within the last forty years – daptomycin, quinupristin–dalfopristin and fidaxomicin –
and each was deemed to be inappropriate for medical use when first discovered. Suffice
to say, the need for new classes of antibiotics is urgent and difficult to overemphasise.
72
2.2 Introduction to Anthracimycin And Chlorotonil
In 2013, Fenical isolated anthracimycin 92 from a strain of Streptomyces found in a sea
sponge off the coast of California. 80, 81
Anthracimycin was found to possess significant
activity towards Bacillus anthracis, methicillin-resistant Staphylococcus aureus and
vancomycin-resistant Enterococci, 82
as well as a range of other gram positive bacteria.
Interestingly, a similar product, chlorotonil 93, was found in an unrelated bacterium,
Sorangium cellulosum and was recently discovered to possess potent antimalarial
activity. 83, 84
Chlorotonil 93 has an additional methyl group on the decalin ring and a
gem-dichloro group. Perhaps most interesting, however, is that is has the opposite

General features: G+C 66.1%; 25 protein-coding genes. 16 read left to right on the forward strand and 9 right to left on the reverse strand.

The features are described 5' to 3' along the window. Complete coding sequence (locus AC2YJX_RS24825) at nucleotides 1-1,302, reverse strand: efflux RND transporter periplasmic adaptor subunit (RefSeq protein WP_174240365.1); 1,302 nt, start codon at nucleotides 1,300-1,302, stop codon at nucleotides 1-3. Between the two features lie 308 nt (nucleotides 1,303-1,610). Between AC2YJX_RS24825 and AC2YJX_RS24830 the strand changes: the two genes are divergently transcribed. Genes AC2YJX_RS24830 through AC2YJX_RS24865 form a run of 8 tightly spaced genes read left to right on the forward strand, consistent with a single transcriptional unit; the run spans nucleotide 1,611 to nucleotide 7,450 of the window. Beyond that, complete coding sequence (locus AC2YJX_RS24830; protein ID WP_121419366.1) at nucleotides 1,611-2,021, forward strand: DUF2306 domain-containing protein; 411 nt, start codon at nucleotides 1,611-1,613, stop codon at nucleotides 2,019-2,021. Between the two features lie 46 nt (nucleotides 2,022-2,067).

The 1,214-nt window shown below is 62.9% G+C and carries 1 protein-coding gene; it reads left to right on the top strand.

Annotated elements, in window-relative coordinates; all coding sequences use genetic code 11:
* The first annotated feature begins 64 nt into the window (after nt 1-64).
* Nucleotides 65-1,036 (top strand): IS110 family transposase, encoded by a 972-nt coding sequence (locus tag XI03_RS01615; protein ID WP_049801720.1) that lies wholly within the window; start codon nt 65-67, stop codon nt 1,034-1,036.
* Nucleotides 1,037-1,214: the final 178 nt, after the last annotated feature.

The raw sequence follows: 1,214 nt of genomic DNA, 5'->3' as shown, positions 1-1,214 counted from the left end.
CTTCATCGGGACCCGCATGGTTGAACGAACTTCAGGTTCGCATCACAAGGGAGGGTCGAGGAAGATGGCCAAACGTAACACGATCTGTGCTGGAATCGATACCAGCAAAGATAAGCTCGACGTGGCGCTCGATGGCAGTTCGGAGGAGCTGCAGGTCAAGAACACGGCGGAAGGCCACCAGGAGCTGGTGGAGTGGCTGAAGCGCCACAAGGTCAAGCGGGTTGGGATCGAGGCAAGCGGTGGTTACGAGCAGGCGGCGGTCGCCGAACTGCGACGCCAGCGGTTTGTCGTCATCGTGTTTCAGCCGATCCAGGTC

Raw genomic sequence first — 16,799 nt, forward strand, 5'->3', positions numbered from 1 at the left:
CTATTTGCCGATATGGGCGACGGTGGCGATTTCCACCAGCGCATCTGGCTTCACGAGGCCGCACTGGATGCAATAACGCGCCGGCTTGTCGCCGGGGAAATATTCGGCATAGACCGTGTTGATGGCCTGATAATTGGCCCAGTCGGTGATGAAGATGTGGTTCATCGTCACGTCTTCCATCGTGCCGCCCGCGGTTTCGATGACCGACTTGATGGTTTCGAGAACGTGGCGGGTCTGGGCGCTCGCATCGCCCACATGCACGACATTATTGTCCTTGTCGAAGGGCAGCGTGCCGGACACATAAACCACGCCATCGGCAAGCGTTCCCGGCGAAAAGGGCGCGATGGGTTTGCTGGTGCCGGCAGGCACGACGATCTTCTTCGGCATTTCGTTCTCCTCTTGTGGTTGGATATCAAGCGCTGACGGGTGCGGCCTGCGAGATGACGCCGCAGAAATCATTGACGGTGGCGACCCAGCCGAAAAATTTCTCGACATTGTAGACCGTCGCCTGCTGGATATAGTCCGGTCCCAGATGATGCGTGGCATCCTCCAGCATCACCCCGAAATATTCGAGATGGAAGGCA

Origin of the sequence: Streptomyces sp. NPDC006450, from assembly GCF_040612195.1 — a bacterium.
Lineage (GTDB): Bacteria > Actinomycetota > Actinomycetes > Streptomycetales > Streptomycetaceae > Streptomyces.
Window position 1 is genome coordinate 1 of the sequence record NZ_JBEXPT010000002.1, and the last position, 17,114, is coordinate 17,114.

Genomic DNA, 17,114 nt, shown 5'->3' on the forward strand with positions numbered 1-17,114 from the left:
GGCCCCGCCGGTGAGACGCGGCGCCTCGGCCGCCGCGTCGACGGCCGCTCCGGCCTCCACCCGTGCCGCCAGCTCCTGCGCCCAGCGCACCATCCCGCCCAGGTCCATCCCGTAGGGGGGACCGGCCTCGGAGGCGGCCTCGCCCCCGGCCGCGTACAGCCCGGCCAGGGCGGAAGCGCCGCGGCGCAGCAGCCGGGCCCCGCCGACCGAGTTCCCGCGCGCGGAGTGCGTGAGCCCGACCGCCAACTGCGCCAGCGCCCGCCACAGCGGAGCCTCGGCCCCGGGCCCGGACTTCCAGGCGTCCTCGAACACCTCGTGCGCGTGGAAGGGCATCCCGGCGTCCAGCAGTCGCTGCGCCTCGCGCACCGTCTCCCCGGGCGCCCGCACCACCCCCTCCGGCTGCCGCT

configuration to anthracimycin 92 at all remaining stereocentres.
Figure 2.1
Given the structural similarities between anthracimycin 92 and chlorotonil 93,
anthracimycin was doubly chlorinated with N-chlorosuccinimide to give dichloro–
anthracimycin 94 and its biological activity tested and compared to anthracimycin.
(Table 2.1). 80
Table 2.1: Biological Activity Comparison Between 92 and 94
Anthracimycin 92 showed potent antibiotic activity towards gram positive bacteria B.
anthracis, S. aureus and E. faecalis, yet poor activity towards gram negative bacteria E.
coli, H. influenzae, B. thailandensis and P. aeruginosa, whereas dichloro-anthracimycin
94 is significantly more potent towards the gram negative bacteria with slightly
decreased potency towards gram positive bacteria. It is speculated that dichlorination
allows dichloro-anthracimycin 94 to cross the cell barrier more easily, although
currently this remains unproven.